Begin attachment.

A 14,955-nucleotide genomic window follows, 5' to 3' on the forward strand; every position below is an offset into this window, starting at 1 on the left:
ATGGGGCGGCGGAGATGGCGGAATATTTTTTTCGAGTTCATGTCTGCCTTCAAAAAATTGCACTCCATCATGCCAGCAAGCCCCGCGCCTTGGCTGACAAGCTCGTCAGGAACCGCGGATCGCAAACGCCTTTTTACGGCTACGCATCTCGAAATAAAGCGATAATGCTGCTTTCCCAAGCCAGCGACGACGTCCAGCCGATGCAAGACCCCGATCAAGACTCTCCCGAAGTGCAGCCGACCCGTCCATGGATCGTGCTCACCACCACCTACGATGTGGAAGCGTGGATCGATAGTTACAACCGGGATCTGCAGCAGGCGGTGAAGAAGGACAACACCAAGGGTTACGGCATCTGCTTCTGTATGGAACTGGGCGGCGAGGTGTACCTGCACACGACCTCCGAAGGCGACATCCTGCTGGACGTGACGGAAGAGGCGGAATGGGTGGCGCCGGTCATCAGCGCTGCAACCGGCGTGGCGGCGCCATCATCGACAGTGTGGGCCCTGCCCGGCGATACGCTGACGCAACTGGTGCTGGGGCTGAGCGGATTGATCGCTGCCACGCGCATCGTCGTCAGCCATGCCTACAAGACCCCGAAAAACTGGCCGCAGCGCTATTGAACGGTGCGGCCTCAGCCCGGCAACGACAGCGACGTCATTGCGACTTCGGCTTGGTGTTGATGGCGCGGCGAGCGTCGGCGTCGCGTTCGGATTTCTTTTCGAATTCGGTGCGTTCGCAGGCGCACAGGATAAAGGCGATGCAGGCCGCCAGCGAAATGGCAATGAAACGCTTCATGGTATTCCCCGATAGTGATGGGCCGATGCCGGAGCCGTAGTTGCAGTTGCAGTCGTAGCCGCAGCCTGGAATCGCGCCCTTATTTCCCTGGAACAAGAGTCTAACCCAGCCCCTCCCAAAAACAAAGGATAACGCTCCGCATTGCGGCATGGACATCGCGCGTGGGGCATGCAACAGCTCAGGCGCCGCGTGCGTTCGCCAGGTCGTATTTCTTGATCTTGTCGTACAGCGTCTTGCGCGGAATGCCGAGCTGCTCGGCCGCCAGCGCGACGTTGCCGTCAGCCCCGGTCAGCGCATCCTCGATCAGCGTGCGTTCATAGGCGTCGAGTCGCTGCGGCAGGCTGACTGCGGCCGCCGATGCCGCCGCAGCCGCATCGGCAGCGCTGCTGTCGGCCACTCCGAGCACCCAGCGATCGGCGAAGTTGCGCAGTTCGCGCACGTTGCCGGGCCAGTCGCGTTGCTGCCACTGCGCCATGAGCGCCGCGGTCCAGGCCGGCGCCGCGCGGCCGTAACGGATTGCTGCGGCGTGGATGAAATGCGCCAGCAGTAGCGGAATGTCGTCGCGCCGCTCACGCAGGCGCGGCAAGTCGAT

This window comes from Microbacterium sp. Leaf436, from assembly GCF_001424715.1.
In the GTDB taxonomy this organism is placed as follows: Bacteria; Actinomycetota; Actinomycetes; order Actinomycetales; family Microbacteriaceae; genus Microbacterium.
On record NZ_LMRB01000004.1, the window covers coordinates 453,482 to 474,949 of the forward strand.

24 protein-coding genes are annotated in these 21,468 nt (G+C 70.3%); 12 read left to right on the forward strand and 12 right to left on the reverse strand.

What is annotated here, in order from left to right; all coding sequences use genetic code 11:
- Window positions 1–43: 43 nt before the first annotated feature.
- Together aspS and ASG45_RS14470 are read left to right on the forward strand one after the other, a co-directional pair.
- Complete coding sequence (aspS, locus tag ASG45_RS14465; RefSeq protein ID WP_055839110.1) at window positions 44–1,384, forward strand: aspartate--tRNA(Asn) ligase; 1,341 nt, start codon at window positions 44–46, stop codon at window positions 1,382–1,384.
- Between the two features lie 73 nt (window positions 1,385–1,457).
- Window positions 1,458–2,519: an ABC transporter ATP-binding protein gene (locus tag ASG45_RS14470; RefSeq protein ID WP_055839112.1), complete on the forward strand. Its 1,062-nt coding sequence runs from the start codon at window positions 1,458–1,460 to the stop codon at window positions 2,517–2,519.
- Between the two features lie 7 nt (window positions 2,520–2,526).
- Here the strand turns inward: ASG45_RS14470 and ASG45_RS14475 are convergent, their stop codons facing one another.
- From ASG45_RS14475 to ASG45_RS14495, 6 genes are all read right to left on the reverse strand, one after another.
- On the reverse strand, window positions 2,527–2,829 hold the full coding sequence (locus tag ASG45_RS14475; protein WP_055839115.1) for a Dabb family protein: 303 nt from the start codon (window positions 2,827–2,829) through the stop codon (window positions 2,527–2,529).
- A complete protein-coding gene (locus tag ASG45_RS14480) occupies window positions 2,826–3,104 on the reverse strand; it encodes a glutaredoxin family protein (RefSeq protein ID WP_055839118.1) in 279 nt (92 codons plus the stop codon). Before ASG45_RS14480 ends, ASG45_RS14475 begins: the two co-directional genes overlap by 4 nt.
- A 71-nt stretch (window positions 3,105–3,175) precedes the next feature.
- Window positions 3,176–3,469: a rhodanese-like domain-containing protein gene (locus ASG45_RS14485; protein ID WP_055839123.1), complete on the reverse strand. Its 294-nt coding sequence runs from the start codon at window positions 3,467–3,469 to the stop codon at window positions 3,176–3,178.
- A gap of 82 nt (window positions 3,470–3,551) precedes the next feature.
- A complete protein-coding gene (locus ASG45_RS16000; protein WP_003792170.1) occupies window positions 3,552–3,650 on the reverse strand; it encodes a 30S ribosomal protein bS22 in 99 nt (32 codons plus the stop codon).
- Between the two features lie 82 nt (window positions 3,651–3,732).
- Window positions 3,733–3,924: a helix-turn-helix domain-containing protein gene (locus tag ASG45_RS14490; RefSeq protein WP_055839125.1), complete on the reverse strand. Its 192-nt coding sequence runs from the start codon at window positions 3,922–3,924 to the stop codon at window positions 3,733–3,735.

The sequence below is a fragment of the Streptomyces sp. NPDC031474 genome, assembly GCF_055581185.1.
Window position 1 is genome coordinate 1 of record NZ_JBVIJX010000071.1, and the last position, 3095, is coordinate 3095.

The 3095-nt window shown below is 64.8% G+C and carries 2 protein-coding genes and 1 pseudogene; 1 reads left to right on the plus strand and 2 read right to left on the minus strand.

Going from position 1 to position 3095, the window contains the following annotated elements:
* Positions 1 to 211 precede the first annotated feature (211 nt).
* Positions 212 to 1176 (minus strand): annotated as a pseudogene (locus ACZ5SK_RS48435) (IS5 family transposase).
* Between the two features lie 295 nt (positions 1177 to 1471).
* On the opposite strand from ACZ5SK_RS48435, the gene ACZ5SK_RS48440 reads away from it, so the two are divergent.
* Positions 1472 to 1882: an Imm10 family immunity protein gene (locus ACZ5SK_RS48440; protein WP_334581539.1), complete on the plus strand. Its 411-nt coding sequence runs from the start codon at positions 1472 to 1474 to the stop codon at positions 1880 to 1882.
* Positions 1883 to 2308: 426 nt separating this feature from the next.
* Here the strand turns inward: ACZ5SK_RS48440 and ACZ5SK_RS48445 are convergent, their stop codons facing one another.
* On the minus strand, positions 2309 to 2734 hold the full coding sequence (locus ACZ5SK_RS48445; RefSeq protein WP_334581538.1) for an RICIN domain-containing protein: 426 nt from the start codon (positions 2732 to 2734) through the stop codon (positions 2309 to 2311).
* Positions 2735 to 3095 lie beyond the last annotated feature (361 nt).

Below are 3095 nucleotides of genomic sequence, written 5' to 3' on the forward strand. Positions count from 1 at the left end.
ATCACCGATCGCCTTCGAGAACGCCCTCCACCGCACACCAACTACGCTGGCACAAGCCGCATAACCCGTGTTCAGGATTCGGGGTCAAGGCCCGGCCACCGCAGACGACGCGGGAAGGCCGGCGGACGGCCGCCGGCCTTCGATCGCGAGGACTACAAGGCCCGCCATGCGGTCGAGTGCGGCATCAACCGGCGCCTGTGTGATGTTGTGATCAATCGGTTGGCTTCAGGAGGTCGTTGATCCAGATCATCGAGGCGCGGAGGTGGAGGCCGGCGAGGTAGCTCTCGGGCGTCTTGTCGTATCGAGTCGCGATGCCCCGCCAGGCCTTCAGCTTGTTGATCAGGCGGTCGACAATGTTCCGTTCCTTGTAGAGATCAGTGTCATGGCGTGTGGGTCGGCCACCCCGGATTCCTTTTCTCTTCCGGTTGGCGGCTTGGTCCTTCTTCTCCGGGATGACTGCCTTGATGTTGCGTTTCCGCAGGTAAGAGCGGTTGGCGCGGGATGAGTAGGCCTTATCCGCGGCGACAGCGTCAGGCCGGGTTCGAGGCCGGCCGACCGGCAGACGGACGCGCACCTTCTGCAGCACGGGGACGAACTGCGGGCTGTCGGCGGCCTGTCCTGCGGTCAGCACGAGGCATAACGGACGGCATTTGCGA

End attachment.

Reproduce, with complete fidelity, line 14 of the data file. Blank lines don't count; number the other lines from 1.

- Here the strand turns inward: ASG45_RS14470 and ASG45_RS14475 are convergent, their stop codons facing one another.